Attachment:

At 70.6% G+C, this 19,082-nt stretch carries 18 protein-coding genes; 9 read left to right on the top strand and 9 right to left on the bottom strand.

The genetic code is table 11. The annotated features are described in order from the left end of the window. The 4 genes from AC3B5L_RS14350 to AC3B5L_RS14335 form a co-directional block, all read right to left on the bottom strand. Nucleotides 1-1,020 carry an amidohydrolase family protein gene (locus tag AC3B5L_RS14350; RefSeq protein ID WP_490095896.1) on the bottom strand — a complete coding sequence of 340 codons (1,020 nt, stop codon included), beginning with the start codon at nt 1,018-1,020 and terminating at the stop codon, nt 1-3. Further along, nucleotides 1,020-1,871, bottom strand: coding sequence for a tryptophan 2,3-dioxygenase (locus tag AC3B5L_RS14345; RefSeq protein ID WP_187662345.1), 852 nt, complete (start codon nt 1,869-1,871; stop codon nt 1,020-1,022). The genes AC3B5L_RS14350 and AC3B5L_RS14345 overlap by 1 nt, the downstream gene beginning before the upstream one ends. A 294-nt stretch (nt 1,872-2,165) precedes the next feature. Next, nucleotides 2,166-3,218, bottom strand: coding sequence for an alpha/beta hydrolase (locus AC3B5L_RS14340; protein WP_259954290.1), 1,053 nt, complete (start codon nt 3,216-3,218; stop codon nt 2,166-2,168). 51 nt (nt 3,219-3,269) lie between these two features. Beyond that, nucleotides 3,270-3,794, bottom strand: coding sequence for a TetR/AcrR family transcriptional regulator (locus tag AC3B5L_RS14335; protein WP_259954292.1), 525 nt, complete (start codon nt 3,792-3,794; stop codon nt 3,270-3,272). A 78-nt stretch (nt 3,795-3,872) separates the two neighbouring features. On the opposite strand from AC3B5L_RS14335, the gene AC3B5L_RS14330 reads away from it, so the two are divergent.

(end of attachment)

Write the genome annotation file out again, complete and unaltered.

At 70.6% G+C, this 19,082-nt stretch carries 18 protein-coding genes; 9 read left to right on the top strand and 9 right to left on the bottom strand.

The genetic code is table 11. The annotated features are described in order from the left end of the window. The 4 genes from AC3B5L_RS14350 to AC3B5L_RS14335 form a co-directional block, all read right to left on the bottom strand. Nucleotides 1-1,020 carry an amidohydrolase family protein gene (locus tag AC3B5L_RS14350; RefSeq protein ID WP_490095896.1) on the bottom strand — a complete coding sequence of 340 codons (1,020 nt, stop codon included), beginning with the start codon at nt 1,018-1,020 and terminating at the stop codon, nt 1-3. Further along, nucleotides 1,020-1,871, bottom strand: coding sequence for a tryptophan 2,3-dioxygenase (locus tag AC3B5L_RS14345; RefSeq protein ID WP_187662345.1), 852 nt, complete (start codon nt 1,869-1,871; stop codon nt 1,020-1,022). The genes AC3B5L_RS14350 and AC3B5L_RS14345 overlap by 1 nt, the downstream gene beginning before the upstream one ends. A 294-nt stretch (nt 1,872-2,165) precedes the next feature. Next, nucleotides 2,166-3,218, bottom strand: coding sequence for an alpha/beta hydrolase (locus AC3B5L_RS14340; protein WP_259954290.1), 1,053 nt, complete (start codon nt 3,216-3,218; stop codon nt 2,166-2,168). 51 nt (nt 3,219-3,269) lie between these two features. Beyond that, nucleotides 3,270-3,794, bottom strand: coding sequence for a TetR/AcrR family transcriptional regulator (locus tag AC3B5L_RS14335; protein WP_259954292.1), 525 nt, complete (start codon nt 3,792-3,794; stop codon nt 3,270-3,272). A 78-nt stretch (nt 3,795-3,872) separates the two neighbouring features. On the opposite strand from AC3B5L_RS14335, the gene AC3B5L_RS14330 reads away from it, so the two are divergent.